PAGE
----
Etonogestrel; Ethinyl Estradiol Vaginal Ring
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ETONOGESTREL; ETHINYL ESTRADIOL (et oh noe JES trel; ETH in il es tra DYE ole) prevents ovulation and pregnancy. It belongs to a group of medications called contraceptives. It is a combination of the hormones estrogen and progestin.
Insert the ring into your vagina as directed. Follow the directions on the prescription label. The ring will remain place for 3 weeks and is then removed for a 1-week break. A new ring is inserted 1 week after the last ring was removed, on the same day of the week. Check often to make sure the ring is still in place. If the ring was out of the vagina for an unknown amount of time, you may not be protected from pregnancy. Perform a pregnancy test and call your care team. Do not use more often than directed.
A patient package insert for the product will be given with each prescription and refill. Read this sheet carefully each time. The sheet may change frequently.
Contact your care team regarding the use of this medication in children. Special care may be needed.
Side effects that you should report to your care team as soon as possible:
Side effects that usually do not require medical attention (report to your care team if they continue or are bothersome):
Keep out of the reach of children and pets.
Store unopened medication for up to 4 months at room temperature at 15 and 30 degrees C (59 and 86 degrees F). Protect from light. Do not store above 30 degrees C (86 degrees F). Throw away any unused medication 4 months after the dispense date or the expiration date, whichever comes first. A ring may only be used for 1 cycle (1 month). After the 3-week cycle, a used ring is removed and should be placed in the re-closable foil pouch and discarded in the trash out of reach of children and pets. Do NOT flush down the toilet.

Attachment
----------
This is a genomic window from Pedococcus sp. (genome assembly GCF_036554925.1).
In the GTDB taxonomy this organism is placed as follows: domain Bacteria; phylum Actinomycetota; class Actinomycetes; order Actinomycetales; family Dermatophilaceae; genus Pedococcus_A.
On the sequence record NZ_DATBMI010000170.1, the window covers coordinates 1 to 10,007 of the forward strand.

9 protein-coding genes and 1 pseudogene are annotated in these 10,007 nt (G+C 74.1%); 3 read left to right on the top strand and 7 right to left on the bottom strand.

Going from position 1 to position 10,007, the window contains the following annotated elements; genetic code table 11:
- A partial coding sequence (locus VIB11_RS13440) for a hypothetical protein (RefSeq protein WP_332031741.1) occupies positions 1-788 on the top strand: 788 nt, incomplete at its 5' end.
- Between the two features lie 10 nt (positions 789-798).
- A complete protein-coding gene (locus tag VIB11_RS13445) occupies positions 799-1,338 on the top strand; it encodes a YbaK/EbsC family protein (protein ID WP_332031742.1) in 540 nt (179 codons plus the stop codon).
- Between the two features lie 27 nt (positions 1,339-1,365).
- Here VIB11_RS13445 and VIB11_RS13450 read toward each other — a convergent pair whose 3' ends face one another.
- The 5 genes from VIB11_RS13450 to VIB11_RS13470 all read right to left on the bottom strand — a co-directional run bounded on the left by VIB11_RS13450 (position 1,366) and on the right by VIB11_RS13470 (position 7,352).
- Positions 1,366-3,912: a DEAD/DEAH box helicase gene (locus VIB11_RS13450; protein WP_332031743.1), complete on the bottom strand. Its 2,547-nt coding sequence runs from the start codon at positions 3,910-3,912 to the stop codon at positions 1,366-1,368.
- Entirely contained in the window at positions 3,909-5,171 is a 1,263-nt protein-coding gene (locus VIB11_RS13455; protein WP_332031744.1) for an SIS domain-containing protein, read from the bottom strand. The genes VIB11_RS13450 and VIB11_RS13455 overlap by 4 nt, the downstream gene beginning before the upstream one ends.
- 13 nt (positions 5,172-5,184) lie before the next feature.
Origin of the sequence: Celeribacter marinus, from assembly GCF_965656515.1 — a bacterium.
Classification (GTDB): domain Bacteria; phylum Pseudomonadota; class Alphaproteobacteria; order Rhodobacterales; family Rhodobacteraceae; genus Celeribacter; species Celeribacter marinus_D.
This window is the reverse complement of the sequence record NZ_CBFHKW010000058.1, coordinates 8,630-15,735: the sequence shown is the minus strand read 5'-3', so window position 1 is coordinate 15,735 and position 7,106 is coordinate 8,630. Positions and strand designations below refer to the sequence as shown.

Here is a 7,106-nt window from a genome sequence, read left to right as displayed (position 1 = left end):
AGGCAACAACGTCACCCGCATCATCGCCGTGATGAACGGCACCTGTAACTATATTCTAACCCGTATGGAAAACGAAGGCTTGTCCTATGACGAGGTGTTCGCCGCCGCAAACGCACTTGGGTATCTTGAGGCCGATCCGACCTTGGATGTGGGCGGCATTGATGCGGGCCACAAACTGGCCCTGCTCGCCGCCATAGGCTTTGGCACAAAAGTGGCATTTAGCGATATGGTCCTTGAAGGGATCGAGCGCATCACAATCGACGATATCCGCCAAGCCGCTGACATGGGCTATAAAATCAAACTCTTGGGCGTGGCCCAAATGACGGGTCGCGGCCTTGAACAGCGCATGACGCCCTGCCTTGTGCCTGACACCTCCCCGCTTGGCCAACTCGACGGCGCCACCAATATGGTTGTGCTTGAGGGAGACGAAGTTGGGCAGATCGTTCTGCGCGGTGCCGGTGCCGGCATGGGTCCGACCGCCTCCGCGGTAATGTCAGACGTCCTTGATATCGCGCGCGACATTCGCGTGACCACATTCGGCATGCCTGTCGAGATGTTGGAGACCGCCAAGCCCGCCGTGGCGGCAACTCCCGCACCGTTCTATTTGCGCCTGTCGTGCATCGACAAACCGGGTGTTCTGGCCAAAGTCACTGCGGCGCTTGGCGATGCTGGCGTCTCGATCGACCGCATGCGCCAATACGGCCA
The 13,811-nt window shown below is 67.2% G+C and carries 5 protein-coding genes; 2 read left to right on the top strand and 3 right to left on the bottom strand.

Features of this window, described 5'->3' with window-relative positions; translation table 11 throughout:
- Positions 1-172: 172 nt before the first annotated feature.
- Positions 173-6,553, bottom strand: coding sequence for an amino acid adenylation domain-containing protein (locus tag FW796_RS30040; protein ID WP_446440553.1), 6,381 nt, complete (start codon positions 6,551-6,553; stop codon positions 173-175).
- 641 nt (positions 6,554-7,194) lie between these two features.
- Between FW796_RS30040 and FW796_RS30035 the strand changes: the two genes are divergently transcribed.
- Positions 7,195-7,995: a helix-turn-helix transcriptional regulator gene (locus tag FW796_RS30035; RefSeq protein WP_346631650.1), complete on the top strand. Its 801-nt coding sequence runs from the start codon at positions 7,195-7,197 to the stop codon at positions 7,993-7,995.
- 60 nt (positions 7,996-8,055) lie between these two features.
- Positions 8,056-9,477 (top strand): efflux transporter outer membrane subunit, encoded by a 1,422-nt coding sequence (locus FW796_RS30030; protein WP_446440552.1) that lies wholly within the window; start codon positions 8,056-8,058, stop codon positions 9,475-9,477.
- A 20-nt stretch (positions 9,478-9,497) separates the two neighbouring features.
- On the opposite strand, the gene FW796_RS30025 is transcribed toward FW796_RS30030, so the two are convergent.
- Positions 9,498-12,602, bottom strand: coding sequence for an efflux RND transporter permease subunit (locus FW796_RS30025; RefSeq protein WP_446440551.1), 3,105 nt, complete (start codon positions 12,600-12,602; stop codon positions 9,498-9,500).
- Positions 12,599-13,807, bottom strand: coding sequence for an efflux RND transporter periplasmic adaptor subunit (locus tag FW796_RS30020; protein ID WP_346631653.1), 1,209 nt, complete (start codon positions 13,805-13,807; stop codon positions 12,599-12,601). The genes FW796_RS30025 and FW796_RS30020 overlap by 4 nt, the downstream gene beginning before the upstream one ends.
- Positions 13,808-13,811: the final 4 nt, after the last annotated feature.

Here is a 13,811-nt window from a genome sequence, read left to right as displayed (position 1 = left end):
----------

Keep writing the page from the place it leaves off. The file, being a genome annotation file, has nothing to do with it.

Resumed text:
They need to know if you have any of these conditions:
Do not take this medication with the following:
This medication may also interact with the following:
You will need to use the ring exactly as directed. It is very important to follow the schedule every cycle. If you do not use the ring as directed, you may not be protected from pregnancy. If the ring should slip out, is lost, or if you leave it in longer or shorter than you should, contact your care team for advice.
Visit your care team for regular checks on your progress. You will need a regular breast and pelvic exam and Pap smear while on this medication.
Check with your care team to see if you need an additional method of contraception during the first cycle that you use this ring. Male condoms (made with natural rubber latex, polyisoprene, and polyurethane) and spermicides may be used. Do not use a diaphragm, cervical cap, or a female condom, as the ring can interfere with these birth control methods and their proper placement.
If you have any reason to think you are pregnant, stop using this medication right away and contact your care team.
If you are using this medication for hormone related problems, it may take several cycles of use to see improvement in your condition.
Smoking tobacco increases the risk of getting a blood clot or having a stroke while you are taking this medication, especially if you are older than 35 years.
You may get dark patches on your face (chloasma) while taking this medication. If you noticed dark patches on your face during a pregnancy, your risk of getting it is higher. Keep out of the sun. If you cannot avoid the sun, wear protective clothing and use sunscreen. Do not use sun lamps, tanning beds, or tanning booths.
This medication can make your body retain fluid, making your fingers, hands, or ankles swell. Your blood pressure can go up. Contact your care team if you feel you are retaining fluid.
If you are going to have elective surgery, you may need to stop using this medication before the surgery. Consult your care team for advice.
Using this medication does not protect you or your partner against HIV or other sexually transmitted infections (STIs).
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